• Me and White Supremacy by Layla F. Saad
  • Women, Race and Class by Angela Y. Davis
  • The Souls of Black Folk by W.E.B Du Bois
  • Sister Outsider by Audre Lorde
  • Superior: The return of race science by Angela Saini
  • So you want to talk about race by Ijeoma Oluo
  • Brit(ish): On race, identity and belonging by Afua Hirsch
  • Ain’t I a woman by bell hooks
  • The Master’s tools will never dismantle the Master’s House by Audre Lorde
  • Why I’m no longer talking to White People about race by Renni Eddo-Lodge
  • Insurgent Empire: Anti-colonial resistance and British Dissent by Priyamvada Gopal
  • The colour of Madness: exploring BAME mental health in the UK by Samara Linton and Rianna Walcott
  • The end of policing by Alex S. Vitale (ebook available for free at the time of writing)
  • Policing the Planet: Why the Policing Crisis Led to Black Lives Matter Edited by Jordan T. Camp and Christina Heatherton (ebook currently free on verso books)
Useful websites and organisations to follow:
Helpful reading lists shared by people on Twitter:
Twitter hashtags to follow:


Academia Won’t Change By Itself

Written by Manya Singh 
My first year of college was my first experience with using disability accommodations.
I didn't tell anyone I used these accommodations.
Luckily, the classes I shared with friends tended to be big lecture classes, and if anyone mentioned not seeing me in the lecture room, I'd make an excuse about wearing black, or sitting in the back... and then I'd change the subject. I was so embarrassed.
My university had a policy that you had to submit accommodation letters to faculty in person, and my anxiety would bubble just under the surface as I arrived at office hours, quickly shoved the letter towards the professor, and attempted a smile before leaving without making eye contact. I knew that these professors got these letters each year, and they had already received the electronic version of mine from the coordinator, and still, the experience of having to identify myself in that moment was awful.
And then, out of nowhere, I started falling asleep.
I can remember the first time very clearly. I was in an advanced math class, as I'd qualified to skip regular algebra, and I was the youngest in that class. The teacher was great, and a legend among the students. I had always done well, especially in math, but I really wanted to impress this teacher with my attentiveness and work ethic.
But one day, I woke up to someone shaking my shoulder, and as I jerked back into reality, I caught the disapproving glance my teacher sent my way. My peers around me tried to hide their chuckles, and the student behind me told me my teacher asked her to shake me awake. I was humiliated and shocked, and I'm sure I left without giving the teacher an explanation... because I didn't have one.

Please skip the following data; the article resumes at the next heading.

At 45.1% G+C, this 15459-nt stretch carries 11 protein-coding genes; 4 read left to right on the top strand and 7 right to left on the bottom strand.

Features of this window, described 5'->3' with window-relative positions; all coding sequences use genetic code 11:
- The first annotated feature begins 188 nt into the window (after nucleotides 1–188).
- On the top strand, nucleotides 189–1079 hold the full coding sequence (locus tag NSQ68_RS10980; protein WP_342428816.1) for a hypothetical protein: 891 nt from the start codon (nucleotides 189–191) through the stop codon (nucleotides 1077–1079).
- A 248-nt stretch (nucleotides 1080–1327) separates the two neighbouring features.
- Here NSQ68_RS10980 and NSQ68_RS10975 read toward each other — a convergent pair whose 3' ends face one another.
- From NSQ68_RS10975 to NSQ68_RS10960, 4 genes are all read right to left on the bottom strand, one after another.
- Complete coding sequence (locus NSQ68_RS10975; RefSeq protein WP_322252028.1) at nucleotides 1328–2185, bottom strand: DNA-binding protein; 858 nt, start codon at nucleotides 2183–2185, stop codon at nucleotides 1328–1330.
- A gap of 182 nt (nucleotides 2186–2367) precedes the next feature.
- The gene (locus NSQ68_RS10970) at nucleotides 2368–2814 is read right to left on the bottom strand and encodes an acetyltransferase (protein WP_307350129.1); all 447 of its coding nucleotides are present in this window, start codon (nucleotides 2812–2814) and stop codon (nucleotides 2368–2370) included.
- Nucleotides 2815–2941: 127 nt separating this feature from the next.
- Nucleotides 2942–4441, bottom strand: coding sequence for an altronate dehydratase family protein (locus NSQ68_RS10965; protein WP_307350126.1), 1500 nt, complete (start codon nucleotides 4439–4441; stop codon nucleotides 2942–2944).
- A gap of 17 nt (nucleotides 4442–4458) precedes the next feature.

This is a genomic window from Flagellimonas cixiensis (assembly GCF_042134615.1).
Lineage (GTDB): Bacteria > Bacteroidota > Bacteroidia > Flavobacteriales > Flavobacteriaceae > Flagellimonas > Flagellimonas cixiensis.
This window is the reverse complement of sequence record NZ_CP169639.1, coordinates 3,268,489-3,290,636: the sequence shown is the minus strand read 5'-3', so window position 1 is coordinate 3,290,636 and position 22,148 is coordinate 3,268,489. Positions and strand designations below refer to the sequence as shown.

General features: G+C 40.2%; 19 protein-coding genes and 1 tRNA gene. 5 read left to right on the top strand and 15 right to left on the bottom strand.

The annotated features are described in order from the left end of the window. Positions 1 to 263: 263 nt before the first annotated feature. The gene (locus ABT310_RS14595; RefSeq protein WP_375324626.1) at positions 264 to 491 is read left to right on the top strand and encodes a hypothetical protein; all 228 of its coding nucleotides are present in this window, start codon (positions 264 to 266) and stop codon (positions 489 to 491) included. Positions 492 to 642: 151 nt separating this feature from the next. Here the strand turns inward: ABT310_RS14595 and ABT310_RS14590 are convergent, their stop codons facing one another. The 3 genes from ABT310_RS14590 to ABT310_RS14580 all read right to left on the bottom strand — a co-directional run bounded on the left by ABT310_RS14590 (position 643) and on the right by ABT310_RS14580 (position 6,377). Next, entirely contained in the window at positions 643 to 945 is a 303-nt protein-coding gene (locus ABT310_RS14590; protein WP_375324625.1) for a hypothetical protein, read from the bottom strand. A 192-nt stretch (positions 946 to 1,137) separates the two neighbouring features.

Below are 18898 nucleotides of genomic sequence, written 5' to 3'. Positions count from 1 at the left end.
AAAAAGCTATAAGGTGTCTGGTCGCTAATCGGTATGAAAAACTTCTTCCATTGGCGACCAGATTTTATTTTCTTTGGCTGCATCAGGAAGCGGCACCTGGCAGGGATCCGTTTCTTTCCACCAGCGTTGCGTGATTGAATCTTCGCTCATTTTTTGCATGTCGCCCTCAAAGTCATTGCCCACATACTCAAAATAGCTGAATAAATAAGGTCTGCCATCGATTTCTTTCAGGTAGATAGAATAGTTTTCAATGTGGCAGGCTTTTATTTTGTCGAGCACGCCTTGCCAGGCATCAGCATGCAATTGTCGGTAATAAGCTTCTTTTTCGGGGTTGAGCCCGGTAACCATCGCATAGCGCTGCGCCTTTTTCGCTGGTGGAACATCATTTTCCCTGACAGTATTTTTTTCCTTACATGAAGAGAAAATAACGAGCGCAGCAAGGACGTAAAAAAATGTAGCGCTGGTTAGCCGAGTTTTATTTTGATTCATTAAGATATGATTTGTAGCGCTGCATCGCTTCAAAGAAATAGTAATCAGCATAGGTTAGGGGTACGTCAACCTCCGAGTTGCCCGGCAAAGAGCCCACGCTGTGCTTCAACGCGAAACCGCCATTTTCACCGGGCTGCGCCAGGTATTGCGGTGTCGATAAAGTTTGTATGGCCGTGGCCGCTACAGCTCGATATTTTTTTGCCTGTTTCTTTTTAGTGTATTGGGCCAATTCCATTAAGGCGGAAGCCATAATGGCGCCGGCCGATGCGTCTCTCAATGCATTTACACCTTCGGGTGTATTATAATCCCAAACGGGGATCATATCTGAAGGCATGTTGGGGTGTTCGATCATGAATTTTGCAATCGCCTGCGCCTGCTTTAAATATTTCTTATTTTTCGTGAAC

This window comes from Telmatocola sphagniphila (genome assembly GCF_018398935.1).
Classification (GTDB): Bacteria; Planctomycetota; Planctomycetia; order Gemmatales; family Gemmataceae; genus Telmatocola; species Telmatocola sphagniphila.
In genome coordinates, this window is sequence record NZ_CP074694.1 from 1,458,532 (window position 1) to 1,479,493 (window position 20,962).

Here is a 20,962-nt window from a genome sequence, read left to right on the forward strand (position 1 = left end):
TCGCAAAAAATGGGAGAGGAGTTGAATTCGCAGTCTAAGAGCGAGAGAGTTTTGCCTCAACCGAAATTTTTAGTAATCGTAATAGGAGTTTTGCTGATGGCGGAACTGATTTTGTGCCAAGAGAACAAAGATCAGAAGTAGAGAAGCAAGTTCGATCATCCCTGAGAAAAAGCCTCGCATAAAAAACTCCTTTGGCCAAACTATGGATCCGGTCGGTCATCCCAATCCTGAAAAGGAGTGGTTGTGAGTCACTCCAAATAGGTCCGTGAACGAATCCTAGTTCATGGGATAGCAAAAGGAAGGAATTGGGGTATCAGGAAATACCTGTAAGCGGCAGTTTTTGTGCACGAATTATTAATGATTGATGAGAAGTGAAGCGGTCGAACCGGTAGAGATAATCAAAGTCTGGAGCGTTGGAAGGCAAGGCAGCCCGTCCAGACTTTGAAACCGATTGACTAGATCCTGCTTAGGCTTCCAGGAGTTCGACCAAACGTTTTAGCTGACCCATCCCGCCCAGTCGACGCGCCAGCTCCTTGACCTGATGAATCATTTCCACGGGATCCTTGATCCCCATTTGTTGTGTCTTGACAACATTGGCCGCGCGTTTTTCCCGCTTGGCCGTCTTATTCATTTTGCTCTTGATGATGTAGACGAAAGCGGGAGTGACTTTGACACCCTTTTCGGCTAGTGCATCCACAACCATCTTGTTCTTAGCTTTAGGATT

For the next seven years, I would try a million things: increasing/decreasing sleep, giving up coffee, different protein powders, yoga, CrossFit, various vitamin regimes, and lots and lots of medical testing. I probably got tested for anemia, thyroid problems and diabetes every three to five months. Nothing ever worked and testing was always negative. I fell asleep almost every day, in almost every class. I was so embarrassed, especially in college. I knew that professors were thinking that I had stayed up too late partying or cramming or watching TV, when really, I had been in bed by 10:30. I sat in the back of the classroom and rarely participated, because I felt terrible.
I felt like I was inhabiting the body of someone else, a body that would not cooperate with me.
At 19, I was tested for sleep apnea, and I started treatment for that. It had been ruled out initially because I tested negative as a kid. The sleep apnea treatment helped a little, but I still fell asleep in classes. For two years, I waited for my "sleep debt" to end, but it never did. There were some other big changes in my life around this time, including having committed to coming to graduate school. I was tired of being tired, of feeling like less than a whole person, always embarrassed and anxious and hating myself. I started treatment for more severe, clinical sleep disorders.
And it worked. It's not perfect, and the effectiveness of my treatment depends on me committing to my routine, and to maintaining my health more rigorously than the average able-bodied person. My body isn't like most people's bodies, and that's frustrating, but I'm grateful that I've found effective treatment, and I'm okay with this being my reality for the rest of my life.
(It takes an average of seven years to diagnose sleep disorders, since the symptoms overlap, and tend to be ignored or dismissed. is a good place to start if this resonates.)
The experience of my disability contributed to me feeling embarrassed and ashamed of it, but the reality is that there are many disabled people and students, with all kinds of disabilities, who feel the same way. For large segments of society, disability is bad, and we are meant to be embarrassed for being bad. Disability is not bad, but this notion being false, does not lessen the impact.